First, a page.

Huge hurdles. Needed: short posts?
It’s been one of those weeks.
One issue after another has leaped out to stun.
Manic muses sleeping it off – oblivious to their disruption. (Weak excuse.)
So last week slipped by. It was an important one for writers and readers.
Leon Hale believes one small-minded group is saving the publishing industry.
Now I know Mr Hale is old – writing his 91st year – but as a published author, and long time columnist, it’s an astute observation with all the publishing mergers.
(and I have to speak kindly of him – being one of the screaming pack of neighborhood kids that drove him wild enough to complain to parents on the block in his much younger years….although we were sure he was quite ancient / bonkers. Who else would close their windows in the summer’s heat? Air conditioning, when finally available, was considered a miracle for many reasons.)
More and more it seems you have to be famous – or notorious to grab a publisher’s attention.
Really HarperCollins. A “fictionalized account” of Britney Spears life? (Would that be a cartoon? Back of a cereal box?)
Actors, out-of-control celebrities – even White House dogs – are a better risk than a new author?
Even if finally given the golden nod, the road from idea to book store can be a nightmare as author Victor Villasenor found.
He got a hefty advance – so they must have liked his story?
But the proofs came in: the title was altered completely.
Suddenly they called it “fiction” when it was his family’s story?
Sinking feeling. Could he grab his book back? (read his efforts here.)
He wasn’t the only one that got caught in the whirlpool.
Alex Haley had the same thing happen with Roots.
Fortunately there’s a few Don Quixotes out there not willing to surrender: struggling book by book.
Nicolas Kanellos is one.
The niche publishing company he founded gave Villasenor’s book a home (and it became a big seller).
While this small press might not be a fit for your book, Kanellos struggles are worth a read.
Long and short, small niche presses are out there and need to be applauded.
November 11-17 was University Press Week. In this age of publisher merges, that shouldn’t go unnoticed. (Sorry, this is a bit late – those Muses were not amused by so much last week.)
This is from the Association of American University Presses (AAUP) which is celebrating their 75th birthday.
“The breadth of university press activities may surprise you. Consider these facts, gathered by the Association of American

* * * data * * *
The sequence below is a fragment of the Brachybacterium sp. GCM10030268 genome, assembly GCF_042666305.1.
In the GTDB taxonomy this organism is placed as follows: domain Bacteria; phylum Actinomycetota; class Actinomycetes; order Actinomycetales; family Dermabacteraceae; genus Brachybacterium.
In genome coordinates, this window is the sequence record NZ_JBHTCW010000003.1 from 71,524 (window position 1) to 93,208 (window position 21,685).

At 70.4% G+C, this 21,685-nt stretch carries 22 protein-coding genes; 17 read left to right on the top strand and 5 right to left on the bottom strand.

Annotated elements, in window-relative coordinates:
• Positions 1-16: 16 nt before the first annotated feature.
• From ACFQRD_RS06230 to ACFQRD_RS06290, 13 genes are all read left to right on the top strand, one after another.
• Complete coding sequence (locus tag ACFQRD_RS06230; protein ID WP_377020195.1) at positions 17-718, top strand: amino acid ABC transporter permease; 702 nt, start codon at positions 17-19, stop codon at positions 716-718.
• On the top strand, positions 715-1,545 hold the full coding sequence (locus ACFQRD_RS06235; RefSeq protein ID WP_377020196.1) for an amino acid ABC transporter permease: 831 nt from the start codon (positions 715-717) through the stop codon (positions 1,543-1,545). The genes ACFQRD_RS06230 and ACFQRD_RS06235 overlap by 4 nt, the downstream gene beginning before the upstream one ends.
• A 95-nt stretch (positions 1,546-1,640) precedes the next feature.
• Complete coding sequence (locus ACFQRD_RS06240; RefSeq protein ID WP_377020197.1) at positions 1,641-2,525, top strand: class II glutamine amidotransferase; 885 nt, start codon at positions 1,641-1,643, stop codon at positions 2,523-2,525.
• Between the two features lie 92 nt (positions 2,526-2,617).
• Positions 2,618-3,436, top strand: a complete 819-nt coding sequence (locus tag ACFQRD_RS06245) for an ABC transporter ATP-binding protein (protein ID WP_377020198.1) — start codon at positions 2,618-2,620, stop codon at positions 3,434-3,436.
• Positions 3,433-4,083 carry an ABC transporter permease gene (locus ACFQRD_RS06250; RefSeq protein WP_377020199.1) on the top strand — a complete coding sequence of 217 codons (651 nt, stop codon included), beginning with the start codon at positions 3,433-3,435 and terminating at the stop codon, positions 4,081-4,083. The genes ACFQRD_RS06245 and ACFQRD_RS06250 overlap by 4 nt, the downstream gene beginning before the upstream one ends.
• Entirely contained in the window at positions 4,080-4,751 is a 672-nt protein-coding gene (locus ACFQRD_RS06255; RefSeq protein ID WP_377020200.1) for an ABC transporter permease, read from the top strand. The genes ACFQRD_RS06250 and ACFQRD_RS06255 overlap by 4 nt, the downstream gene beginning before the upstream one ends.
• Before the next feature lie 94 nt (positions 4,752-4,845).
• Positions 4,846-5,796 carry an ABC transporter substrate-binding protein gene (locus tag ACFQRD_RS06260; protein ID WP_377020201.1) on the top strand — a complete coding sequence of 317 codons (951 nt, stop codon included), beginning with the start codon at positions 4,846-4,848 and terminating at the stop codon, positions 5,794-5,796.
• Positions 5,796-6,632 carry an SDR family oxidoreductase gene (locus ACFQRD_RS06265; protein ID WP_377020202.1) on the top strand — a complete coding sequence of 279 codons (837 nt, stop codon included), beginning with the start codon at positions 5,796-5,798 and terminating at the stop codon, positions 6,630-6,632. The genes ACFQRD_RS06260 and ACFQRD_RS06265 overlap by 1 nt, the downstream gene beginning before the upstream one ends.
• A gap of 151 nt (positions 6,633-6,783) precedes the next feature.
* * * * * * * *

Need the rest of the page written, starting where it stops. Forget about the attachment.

- AAUP member presses produce more than 12,000 works per year, in both print and digital form.
- The AAUP membership alone comprises 133 scholarly presses, found in places ranging from Abilene to Toronto, from Kalamazoo to Hong Kong. While almost every major research university has a scholarly press, so do many smaller institutions, and the collective range of topics covered is fascinating: everything from Christian thought to the geophysics of fracking, from forensic psychiatry to pre-Columbian history, and from poetry to the economics of food.
- University presses collaborate with each other, and with other institutions, in interesting and intrepid ways. Check out Project Euclid, a ground-breaking collaboration in mathematics; or the Archaeology of the Americas Digital Monograph Initiative, a joint project of six university presses; or explore the past (and present) through the Publishing the Long Civil Rights Movement project”
Leon Hale emphasizes the importance of regional and university presses:
“Here in our state, writers produce good books that could never find a publisher up East, and the university presses have risen up to publish them. These are Texas books by Texas writers. Memoirs. Folklore. History. Fiction.”
Writing is like riding herd.
Realize it’s not exactly going from point A to point B.
Purposefully headed towards a goal with a little meandering here and there.
All those hurdles? Those that won’t be easily jumped, just skirt around?
Wandering among the post oaks,
Phil, the Philosopher Mouse of the Hedge